Arms trafficking

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A tower of confiscated smuggled weapons about to be set ablaze in Nairobi, Kenya
Weaponry and Ammunition Found on Palestinian boat in the Dead Sea

Arms trafficking, also known as gunrunning, is the illegal trafficking or smuggling of contraband weapons or ammunition. What constitutes legal trade in firearms varies widely, depending on local and national laws.

The 1997 Report of the UN Panel of Governmental Experts on Small Arms provides a more refined and precise definition, which has become internationally accepted. This distinguishes between small arms (revolvers and self-loading pistols, rifles and carbines, submachine guns, assault rifles, and light machine guns), which are weapons designed for personal use, and light weapons (heavy machine guns, hand-held under-barrel and mounted grenade launchers, portable anti-aircraft guns, portable anti-tanks guns, recoilless rifles, portable launchers of anti-aircraft missile systems, and mortars of calibres less than 100 mm), which are designed for use by several persons serving as a unit. Ammunition and explosives also form an integral part of small arms and light weapons used in conflict.[1]

Impact[edit]

Areas[edit]

Although arms trafficking is widespread in regions of political turmoil, it is not limited to such areas, and for example, in South Asia, an estimated 63 million guns have been trafficked into India and Pakistan.[2]

The suppression of gunrunning is one of the areas of increasing interest in the context of international law. Examples of past and current gunrunning include:

In the United States, the term "Iron Pipeline" is sometimes used to describe Interstate Highway 95 and its connector highways as a corridor for arms trafficking into New York City.[3]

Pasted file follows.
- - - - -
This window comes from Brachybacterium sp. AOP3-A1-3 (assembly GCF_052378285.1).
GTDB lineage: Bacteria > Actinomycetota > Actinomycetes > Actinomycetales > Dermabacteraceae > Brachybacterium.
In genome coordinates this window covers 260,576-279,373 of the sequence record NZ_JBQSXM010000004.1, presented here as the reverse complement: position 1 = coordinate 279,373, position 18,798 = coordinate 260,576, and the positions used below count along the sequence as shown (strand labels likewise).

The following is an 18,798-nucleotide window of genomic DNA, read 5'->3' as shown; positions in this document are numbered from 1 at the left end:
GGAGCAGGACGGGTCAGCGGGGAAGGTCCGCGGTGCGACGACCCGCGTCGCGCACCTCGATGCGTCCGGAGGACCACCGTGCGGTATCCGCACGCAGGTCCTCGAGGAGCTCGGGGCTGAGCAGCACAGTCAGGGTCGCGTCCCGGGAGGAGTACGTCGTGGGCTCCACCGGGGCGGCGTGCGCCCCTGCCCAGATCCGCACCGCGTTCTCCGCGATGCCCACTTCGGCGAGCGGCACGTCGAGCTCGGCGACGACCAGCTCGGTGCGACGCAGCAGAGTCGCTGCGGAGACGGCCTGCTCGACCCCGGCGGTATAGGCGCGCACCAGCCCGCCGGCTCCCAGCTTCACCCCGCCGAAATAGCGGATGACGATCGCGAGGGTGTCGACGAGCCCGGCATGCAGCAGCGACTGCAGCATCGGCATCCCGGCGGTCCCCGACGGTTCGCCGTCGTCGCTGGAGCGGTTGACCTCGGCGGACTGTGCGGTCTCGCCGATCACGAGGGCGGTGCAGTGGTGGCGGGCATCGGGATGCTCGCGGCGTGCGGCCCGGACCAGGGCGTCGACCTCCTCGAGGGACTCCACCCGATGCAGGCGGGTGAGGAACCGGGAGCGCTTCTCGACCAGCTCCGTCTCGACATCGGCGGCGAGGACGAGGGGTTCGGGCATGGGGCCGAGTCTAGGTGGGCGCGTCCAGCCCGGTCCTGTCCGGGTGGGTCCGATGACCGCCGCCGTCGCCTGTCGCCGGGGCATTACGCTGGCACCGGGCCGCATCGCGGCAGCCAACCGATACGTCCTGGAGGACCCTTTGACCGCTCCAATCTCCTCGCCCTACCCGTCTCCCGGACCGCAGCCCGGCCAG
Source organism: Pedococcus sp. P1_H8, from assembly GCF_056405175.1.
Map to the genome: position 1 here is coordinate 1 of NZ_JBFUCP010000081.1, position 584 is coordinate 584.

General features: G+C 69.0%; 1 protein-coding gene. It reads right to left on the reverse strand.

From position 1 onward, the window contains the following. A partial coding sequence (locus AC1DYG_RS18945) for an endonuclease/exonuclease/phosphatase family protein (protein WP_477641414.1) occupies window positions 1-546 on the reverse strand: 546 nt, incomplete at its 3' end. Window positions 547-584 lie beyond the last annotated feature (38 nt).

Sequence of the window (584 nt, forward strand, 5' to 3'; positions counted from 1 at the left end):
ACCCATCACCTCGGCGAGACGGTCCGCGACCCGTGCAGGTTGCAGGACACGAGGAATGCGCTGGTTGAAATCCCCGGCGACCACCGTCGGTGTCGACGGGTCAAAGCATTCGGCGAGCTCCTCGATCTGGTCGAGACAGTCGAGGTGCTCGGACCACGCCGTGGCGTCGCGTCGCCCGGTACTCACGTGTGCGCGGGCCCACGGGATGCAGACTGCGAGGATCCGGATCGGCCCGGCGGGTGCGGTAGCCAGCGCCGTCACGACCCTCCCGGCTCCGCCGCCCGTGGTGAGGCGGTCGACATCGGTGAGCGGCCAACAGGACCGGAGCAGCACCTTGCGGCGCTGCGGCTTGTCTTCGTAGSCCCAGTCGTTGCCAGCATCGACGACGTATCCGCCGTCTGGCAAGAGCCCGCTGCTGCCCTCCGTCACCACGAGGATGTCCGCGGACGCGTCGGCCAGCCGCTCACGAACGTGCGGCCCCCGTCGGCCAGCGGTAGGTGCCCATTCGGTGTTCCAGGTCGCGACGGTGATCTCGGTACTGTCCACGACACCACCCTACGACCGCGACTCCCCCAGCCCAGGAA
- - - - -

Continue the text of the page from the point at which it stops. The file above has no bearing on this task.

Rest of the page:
Market value[edit]

The total value of the global arms market is estimated around $60 billion a year, with around $8 billion attributed to pistols, rifles, machine guns, and bullets.[4] The total illegal arms trade is harder to estimate, but the illicit small arms market has been estimated at 10-20% of the total global arms trade.[5]

Notable arms dealers[edit]

In popular culture[edit]

Film[edit]

  • Lord of War (2005), a fictional crime war film in which Nicolas Cage plays an illegal arms dealer similar to the post-Soviet arms dealer Viktor Bout; the film was endorsed by Amnesty International for highlighting the arms trafficking by the international arms industry
  • Making a Killing: Inside the International Arms Trade (2006), a 15-minute documentary included in the two-Disc Special Edition DVD of Lord of War (2005).[6] Numerous other documentaries about arms trafficking are linked on this film's YouTube page.[7]

Television[edit]

  • Sons of Anarchy, an FX-TV series about a fictional outlaw motorcycle club whose main source of income is trafficking arms to a variety of criminal enterprises domestically and internationally.

See also[edit]

References[edit]

  1. ^ Greene, O. (2000). "Examining international responses to illicit arms trafficking" (PDF). Crime, Law & Social Change 33. 
  2. ^ Staff Correspondent (May 30, 2006). "Bangladesh turned into arms smuggling route; Experts critical of govt's indifference". The Daily Star. 
  3. ^ Enos, Sandra L. (2012). "Iron Pipeline". In Gregg Lee Carter. Guns in American Society: An Encyclopedia of History, Politics, Culture, and the Law. ABC-CLIO. pp. 440–44. ISBN 9780313386701. Retrieved 7 May 2015. 
  4. ^ Whitney, Craig R. (December 2012). "Ruling Arms". World Policy Journal. 
  5. ^ Schroeder, Matt & Lamb, Guy (2006). "The Illicit Arms Trade in Africa" (PDF). African Analyst. 
  6. ^ "Making a Killing: Inside the International Arms Trade". IMDb. 
  7. ^ Making a Killing: Inside the International Arms Trade. YouTube. 

External links[edit]